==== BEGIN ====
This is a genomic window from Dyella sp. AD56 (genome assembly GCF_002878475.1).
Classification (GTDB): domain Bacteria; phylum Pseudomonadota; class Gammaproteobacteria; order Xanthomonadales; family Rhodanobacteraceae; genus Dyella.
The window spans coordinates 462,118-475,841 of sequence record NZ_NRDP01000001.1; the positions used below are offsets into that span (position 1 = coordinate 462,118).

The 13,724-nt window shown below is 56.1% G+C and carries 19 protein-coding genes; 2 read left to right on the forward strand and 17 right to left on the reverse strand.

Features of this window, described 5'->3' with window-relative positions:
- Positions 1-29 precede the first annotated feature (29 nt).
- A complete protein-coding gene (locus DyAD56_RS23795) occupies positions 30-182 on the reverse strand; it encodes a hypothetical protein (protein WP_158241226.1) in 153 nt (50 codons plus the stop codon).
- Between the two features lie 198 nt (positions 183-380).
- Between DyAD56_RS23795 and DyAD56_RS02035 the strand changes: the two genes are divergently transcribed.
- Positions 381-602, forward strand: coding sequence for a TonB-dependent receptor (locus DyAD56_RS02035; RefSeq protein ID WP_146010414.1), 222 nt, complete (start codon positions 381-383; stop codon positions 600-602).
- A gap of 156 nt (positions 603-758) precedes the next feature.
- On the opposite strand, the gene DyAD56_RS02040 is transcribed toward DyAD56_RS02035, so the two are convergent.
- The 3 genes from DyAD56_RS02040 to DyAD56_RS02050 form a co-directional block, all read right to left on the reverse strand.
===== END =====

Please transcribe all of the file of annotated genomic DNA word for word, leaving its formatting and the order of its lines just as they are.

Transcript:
This is a genomic window from Dyella sp. AD56 (genome assembly GCF_002878475.1).
Classification (GTDB): domain Bacteria; phylum Pseudomonadota; class Gammaproteobacteria; order Xanthomonadales; family Rhodanobacteraceae; genus Dyella.
The window spans coordinates 462,118-475,841 of sequence record NZ_NRDP01000001.1; the positions used below are offsets into that span (position 1 = coordinate 462,118).

The 13,724-nt window shown below is 56.1% G+C and carries 19 protein-coding genes; 2 read left to right on the forward strand and 17 right to left on the reverse strand.

Features of this window, described 5'->3' with window-relative positions:
- Positions 1-29 precede the first annotated feature (29 nt).
- A complete protein-coding gene (locus DyAD56_RS23795) occupies positions 30-182 on the reverse strand; it encodes a hypothetical protein (protein WP_158241226.1) in 153 nt (50 codons plus the stop codon).
- Between the two features lie 198 nt (positions 183-380).
- Between DyAD56_RS23795 and DyAD56_RS02035 the strand changes: the two genes are divergently transcribed.
- Positions 381-602, forward strand: coding sequence for a TonB-dependent receptor (locus DyAD56_RS02035; RefSeq protein ID WP_146010414.1), 222 nt, complete (start codon positions 381-383; stop codon positions 600-602).
- A gap of 156 nt (positions 603-758) precedes the next feature.
- On the opposite strand, the gene DyAD56_RS02040 is transcribed toward DyAD56_RS02035, so the two are convergent.
- The 3 genes from DyAD56_RS02040 to DyAD56_RS02050 form a co-directional block, all read right to left on the reverse strand.